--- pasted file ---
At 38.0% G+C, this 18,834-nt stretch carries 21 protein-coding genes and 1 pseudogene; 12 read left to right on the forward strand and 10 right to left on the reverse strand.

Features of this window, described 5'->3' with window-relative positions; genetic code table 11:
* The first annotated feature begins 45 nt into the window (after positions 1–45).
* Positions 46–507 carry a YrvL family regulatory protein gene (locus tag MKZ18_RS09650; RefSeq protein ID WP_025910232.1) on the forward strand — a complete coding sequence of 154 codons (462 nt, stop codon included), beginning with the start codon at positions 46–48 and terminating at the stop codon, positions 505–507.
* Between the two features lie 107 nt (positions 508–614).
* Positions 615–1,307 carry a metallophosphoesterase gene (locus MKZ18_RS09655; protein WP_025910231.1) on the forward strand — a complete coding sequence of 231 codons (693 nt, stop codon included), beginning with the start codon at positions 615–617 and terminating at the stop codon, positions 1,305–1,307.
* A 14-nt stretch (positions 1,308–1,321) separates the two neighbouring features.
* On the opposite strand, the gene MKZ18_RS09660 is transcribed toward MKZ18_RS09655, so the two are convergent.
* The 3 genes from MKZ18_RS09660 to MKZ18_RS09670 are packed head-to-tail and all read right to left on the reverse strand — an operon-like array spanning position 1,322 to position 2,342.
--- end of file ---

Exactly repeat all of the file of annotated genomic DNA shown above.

At 38.0% G+C, this 18,834-nt stretch carries 21 protein-coding genes and 1 pseudogene; 12 read left to right on the forward strand and 10 right to left on the reverse strand.

Features of this window, described 5'->3' with window-relative positions; genetic code table 11:
* The first annotated feature begins 45 nt into the window (after positions 1–45).
* Positions 46–507 carry a YrvL family regulatory protein gene (locus tag MKZ18_RS09650; RefSeq protein ID WP_025910232.1) on the forward strand — a complete coding sequence of 154 codons (462 nt, stop codon included), beginning with the start codon at positions 46–48 and terminating at the stop codon, positions 505–507.
* Between the two features lie 107 nt (positions 508–614).
* Positions 615–1,307 carry a metallophosphoesterase gene (locus MKZ18_RS09655; protein WP_025910231.1) on the forward strand — a complete coding sequence of 231 codons (693 nt, stop codon included), beginning with the start codon at positions 615–617 and terminating at the stop codon, positions 1,305–1,307.
* A 14-nt stretch (positions 1,308–1,321) separates the two neighbouring features.
* On the opposite strand, the gene MKZ18_RS09660 is transcribed toward MKZ18_RS09655, so the two are convergent.
* The 3 genes from MKZ18_RS09660 to MKZ18_RS09670 are packed head-to-tail and all read right to left on the reverse strand — an operon-like array spanning position 1,322 to position 2,342.